Finally, NASA's Curiosity Rover, the most advanced Mars rover ever, kissed the surface of the Red Planet Sunday. With Curiosity now safely on the surface of Mars after its spectacular entry into the Martian atmosphere, NASA unveiled a low-resolution, color video from Curiosity on Monday that showed what someone, had they been aboard the spacecraft, would have seen during the last couple of minutes of the historic landing.

Scientists and engineers at NASA's Jet Propulsion Laboratory were left spellbound when the scientist in charge of the camera, Michael Malin, showed off thumbnails of the video flashing on the big screen on Monday afternoon. The recording began with the protective heat shield falling away and ended with dust being kicked up as the rover was lowered by cables inside an ancient crater, the Associated Press reported.

Curiosity landed at 10:32 p.m. (1:32 a.m. EDT, Aug. 6) near the foot of a mountain that was three miles tall and 96 miles in diameter inside the Gale Crater. Since then, the rover has sent back a number of pictures, including black-and-white views of the rocky ground in front of the rover.

Still more pictures are anticipated in the next several days, including a panorama of Curiosity's surroundings and a higher-resolution version of the video from Curiosity's Mars Descent Imager, also called MARDI.

The MARDI camera is mounted on the rover's chassis, looking down toward Mars' surface. The video was assembled from 297 still images taken during the last two and a half minutes of Curiosity's flight, according to NBC News.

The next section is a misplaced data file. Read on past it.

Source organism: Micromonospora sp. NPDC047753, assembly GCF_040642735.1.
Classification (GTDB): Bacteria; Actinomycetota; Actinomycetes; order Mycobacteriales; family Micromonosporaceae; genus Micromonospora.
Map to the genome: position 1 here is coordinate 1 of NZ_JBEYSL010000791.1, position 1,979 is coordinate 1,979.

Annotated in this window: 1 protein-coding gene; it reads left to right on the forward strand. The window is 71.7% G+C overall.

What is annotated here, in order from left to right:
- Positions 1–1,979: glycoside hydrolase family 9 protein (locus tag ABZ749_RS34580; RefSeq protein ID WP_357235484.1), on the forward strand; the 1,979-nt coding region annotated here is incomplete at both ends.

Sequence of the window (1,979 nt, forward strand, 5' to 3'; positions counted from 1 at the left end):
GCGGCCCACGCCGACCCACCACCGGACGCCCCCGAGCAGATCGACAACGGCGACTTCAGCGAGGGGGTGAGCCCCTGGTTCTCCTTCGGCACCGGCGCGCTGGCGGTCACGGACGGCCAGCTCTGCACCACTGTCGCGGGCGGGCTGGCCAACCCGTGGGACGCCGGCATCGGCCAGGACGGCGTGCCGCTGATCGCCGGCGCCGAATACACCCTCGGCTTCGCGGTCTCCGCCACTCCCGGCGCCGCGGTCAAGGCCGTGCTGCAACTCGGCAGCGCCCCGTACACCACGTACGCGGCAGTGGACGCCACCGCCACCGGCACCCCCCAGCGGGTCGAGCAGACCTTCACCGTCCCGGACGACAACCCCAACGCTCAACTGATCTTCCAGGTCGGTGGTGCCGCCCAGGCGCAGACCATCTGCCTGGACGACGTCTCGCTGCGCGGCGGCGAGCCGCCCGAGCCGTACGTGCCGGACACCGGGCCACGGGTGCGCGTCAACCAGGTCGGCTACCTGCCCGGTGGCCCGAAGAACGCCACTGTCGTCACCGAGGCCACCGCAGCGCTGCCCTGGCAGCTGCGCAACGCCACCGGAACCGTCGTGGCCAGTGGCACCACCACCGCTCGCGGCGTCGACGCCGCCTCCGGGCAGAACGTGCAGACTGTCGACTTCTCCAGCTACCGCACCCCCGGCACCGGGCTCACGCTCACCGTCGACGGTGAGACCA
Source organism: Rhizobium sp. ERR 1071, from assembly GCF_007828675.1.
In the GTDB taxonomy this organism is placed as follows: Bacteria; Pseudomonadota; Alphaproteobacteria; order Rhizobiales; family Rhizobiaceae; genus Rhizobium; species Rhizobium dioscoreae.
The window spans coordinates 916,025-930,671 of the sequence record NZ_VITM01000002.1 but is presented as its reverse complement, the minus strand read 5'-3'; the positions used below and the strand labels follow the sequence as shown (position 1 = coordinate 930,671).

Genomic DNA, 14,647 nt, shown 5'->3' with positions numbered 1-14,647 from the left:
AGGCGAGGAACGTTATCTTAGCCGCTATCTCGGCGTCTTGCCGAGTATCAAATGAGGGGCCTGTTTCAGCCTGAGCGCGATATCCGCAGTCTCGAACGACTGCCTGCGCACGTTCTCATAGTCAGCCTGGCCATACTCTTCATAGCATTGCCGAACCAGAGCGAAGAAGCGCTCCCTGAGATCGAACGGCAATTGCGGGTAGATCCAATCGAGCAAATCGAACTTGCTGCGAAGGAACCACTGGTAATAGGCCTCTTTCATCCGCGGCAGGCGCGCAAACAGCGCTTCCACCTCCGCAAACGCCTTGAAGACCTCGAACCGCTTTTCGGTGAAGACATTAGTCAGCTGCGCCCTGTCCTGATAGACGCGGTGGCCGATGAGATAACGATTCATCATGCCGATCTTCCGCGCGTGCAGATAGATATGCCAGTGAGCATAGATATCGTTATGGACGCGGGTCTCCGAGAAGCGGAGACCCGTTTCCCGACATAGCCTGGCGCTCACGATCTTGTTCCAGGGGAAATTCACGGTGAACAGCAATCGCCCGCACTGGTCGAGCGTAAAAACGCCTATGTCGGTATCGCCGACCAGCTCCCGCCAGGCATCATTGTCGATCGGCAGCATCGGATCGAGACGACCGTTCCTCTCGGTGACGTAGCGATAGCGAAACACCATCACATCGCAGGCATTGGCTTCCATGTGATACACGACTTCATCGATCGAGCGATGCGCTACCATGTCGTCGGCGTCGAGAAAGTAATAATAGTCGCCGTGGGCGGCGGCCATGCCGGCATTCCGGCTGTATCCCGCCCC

The full video "will just be exquisite," said Michael Malin, the chief scientist of the instrument.

At first, NASA had to use small cameras designed to capture hazards in front of Curiosity's wheels. Although the early pictures were fuzzy, they were just enough to have scientists thrilled.

The photos show "a new Mars we have never seen before," said mission manager Mike Watkins. "So every one of those pictures is the most beautiful picture I have ever seen."

An image from the High Resolution Imaging Science Experiment (HiRISE) camera aboard the NASA's Mars Reconnaissance Orbiter (MRO) captured the Curiosity rover still connected to its 51-foot (almost 16 meter)-wide parachute as it descended toward its landing site at the Gale Crater. Click here for more information.

The image was taken while MRO was 211 miles (340 kilometers) away from the parachuting rover. Curiosity and its rocket-propelled backpack, contained within the conical-shaped back shell, had not deployed yet. At the time, Curiosity was about two miles (three kilometers) above the Martian surface.

"It's just mind-boggling to me," said Miguel San Martin, chief engineer for the landing team.

The mission is managed by JPL for NASA's Science Mission Directorate in Washington. The rover was designed, developed and assembled at JPL. 

Have a look at the video from Curiosity, looking down on the red planet during its historic landing:

Click the slideshow to see new Mars photos released by NASA.

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